Saints Row’s 10-Year Legacy is One of Crazy, Chaos, and Power Fantasies

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2016 has proven to be a very anniversary-filled year for gaming. Several franchises and consoles have hit milestones ranging from five years to decades. Deus Ex: Mankind Divided came out five years after Human Revolution did, right down to the exact day, Lara Croft’s adventures have reached 20 years, things like that. So it goes with Volition’s Saints Row franchise; not only has the open world series hit the decade milestone earlier this week, they’ll also be celebrating the five-year anniversary of the third game in the series this November.

Rockstar’s Grand Theft Auto series had a lot of copycats when its third entry rolled onto the scene in 2001. While the previous two entries were fun enough in their own right, GTA III took the series to new heights, giving players all the freedom they wanted in a 3D space. With that game’s success, clone after clone followed with the intention of getting in on a piece of the pie. Of course, for however many there were, few of them did anything new besides changing the setting. The best GTA clones are ones that have their own unique spin on Rockstar’s formula, and while it took time for Saints Row to get there, they eventually carved a unique identity for themselves with hard work, a lot of dildo bats, and a healthy dose of stupid.

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So what did the original Saints Row have to offer to separate it from GTA? To be honest, not a whole lot; its big claim to fame in 2006 was being on the Xbox 360 at a time when Rockstar’s last entry was still stuck on the Xbox and PS2, plus a sprinkling of multiplayer and customization. It was a GTA clone in every sense of the word, from the focus on gang culture and music choices to the goofy naming puns and clothing options. But that was enough for players because, at the time, there wasn’t anything like GTA to play on the then next gen consoles. When the sequel released in 2008, months after GTA 4 came in and swept the world away, the big question hovering around Saints 2 was what it could do to stand out and keep from being unfavorable compared to Rockstar’s title. While SR2 definitely succeeded in part due to its goofier approach compared to GTA 4’s more somber story (driving around town and spraying literal shit at people will never not be funny), it still couldn’t shake the “knockoff” moniker.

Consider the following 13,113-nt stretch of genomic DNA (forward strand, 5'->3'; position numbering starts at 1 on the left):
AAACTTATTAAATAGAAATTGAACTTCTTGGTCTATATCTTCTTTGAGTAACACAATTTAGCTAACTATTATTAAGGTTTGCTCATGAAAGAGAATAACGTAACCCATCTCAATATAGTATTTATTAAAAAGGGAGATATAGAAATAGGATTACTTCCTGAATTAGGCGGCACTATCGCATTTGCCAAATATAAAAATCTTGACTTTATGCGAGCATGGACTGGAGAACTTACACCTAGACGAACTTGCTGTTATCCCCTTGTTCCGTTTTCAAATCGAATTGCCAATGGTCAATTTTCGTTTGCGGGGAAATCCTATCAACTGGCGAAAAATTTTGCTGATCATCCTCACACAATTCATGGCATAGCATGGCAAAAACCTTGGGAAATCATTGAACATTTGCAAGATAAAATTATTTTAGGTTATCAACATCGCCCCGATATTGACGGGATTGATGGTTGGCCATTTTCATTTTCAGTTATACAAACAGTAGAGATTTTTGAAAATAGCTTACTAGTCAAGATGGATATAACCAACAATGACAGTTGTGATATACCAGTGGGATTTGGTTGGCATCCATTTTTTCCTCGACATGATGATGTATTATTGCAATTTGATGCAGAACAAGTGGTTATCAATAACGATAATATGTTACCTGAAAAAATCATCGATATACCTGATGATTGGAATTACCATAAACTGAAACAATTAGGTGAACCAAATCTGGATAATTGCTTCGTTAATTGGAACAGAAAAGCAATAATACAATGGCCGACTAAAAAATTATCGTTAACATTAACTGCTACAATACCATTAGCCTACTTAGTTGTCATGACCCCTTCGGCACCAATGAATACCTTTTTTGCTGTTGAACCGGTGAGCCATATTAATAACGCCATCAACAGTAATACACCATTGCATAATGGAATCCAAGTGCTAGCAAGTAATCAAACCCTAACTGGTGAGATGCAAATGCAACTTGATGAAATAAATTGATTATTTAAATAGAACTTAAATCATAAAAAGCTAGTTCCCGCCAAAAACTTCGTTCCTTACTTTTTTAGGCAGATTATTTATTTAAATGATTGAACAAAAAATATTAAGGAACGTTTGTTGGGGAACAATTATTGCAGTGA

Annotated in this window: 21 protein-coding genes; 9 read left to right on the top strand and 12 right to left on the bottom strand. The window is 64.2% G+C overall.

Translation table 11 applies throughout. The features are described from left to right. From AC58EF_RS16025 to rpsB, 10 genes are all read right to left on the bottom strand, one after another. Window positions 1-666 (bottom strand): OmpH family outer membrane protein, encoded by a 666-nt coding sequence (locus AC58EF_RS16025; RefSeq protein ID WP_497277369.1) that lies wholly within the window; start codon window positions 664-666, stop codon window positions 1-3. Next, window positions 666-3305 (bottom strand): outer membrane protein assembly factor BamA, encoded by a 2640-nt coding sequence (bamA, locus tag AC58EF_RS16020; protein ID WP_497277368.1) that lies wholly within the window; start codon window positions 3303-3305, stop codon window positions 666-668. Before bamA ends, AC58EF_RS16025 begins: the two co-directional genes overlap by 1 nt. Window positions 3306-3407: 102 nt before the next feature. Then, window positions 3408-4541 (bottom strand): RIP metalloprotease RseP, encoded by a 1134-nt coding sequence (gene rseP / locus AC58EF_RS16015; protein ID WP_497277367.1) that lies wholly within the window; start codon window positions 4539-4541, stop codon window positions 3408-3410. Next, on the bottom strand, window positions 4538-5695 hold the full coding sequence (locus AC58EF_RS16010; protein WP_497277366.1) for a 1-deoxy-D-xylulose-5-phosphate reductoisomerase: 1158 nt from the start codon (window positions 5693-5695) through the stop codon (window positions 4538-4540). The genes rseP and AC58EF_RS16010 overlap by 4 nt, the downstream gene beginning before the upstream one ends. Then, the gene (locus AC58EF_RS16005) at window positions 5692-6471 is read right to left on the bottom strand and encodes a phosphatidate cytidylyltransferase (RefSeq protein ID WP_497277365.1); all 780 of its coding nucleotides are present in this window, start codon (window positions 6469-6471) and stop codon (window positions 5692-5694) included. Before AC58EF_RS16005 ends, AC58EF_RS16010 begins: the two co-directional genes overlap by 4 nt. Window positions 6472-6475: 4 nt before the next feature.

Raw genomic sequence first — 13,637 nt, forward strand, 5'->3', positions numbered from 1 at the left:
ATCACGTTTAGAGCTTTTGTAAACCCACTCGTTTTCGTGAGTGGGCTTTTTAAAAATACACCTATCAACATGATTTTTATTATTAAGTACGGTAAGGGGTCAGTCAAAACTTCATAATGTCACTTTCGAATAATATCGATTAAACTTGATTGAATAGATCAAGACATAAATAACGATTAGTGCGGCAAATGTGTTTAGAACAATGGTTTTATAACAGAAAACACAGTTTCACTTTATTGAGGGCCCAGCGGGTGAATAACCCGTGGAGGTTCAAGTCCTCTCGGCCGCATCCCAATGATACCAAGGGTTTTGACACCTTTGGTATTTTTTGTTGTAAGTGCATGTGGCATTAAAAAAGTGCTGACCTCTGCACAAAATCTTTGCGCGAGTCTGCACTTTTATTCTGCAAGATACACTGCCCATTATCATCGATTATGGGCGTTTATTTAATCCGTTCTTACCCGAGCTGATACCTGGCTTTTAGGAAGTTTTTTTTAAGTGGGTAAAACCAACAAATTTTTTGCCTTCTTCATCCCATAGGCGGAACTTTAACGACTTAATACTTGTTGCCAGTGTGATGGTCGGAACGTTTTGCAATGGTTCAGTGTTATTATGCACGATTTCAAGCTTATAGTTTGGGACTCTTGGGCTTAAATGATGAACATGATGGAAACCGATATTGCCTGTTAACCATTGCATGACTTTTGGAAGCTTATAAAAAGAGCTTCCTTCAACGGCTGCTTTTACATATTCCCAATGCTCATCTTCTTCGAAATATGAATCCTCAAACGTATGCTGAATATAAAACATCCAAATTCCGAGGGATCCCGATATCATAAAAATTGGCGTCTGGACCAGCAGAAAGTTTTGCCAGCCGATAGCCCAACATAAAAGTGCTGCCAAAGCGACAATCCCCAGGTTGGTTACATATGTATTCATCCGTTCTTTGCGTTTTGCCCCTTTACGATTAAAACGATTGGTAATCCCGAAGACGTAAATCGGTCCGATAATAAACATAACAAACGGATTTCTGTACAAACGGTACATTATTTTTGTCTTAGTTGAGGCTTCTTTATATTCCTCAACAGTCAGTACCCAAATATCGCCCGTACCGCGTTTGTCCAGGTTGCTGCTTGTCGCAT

Every series has an entry where they go from “this is really good” to “oh my god, this is f-ing amazing,” and for Volition, that was with Saints Row: The Third in 2011. Again uncontested for the year as far as its distinguished competition is concerned, the game decided to be much more stupider, much sillier, and a hell of a lot more fun. It could sometimes lean a bit too hard on the stupid, like the bit where you corral zombies around town, or a mission where you shoot up a lab with a giant naked man to fight his clones, but it all mostly hung together with an interesting narrative thread.

With that game in particular, it’s always easy to pin down the part where it clicked in my head that I loved this entry: the mission “Party Time.” It’s simple as far as mission objectives go; you just go into a penthouse party and kill practically everyone inside. But it’s the way you do so that makes it memorable, jumping out the helicopter in time with Kanye West’s vocals start to his hit song “Power.” It infuses the mission with an infectious energy, and simply put, it’s just freaking awesome. There are plenty of other parts of that game that help it stick out, such as chainsawing a horde of wrestlers set to “You’re the Best Around,” becoming a sex doll and a toilet, or shooting up hooker assassins (they came highly recommended, okay?), but “Party Time” will always be the go-to memory of my time with the game. 

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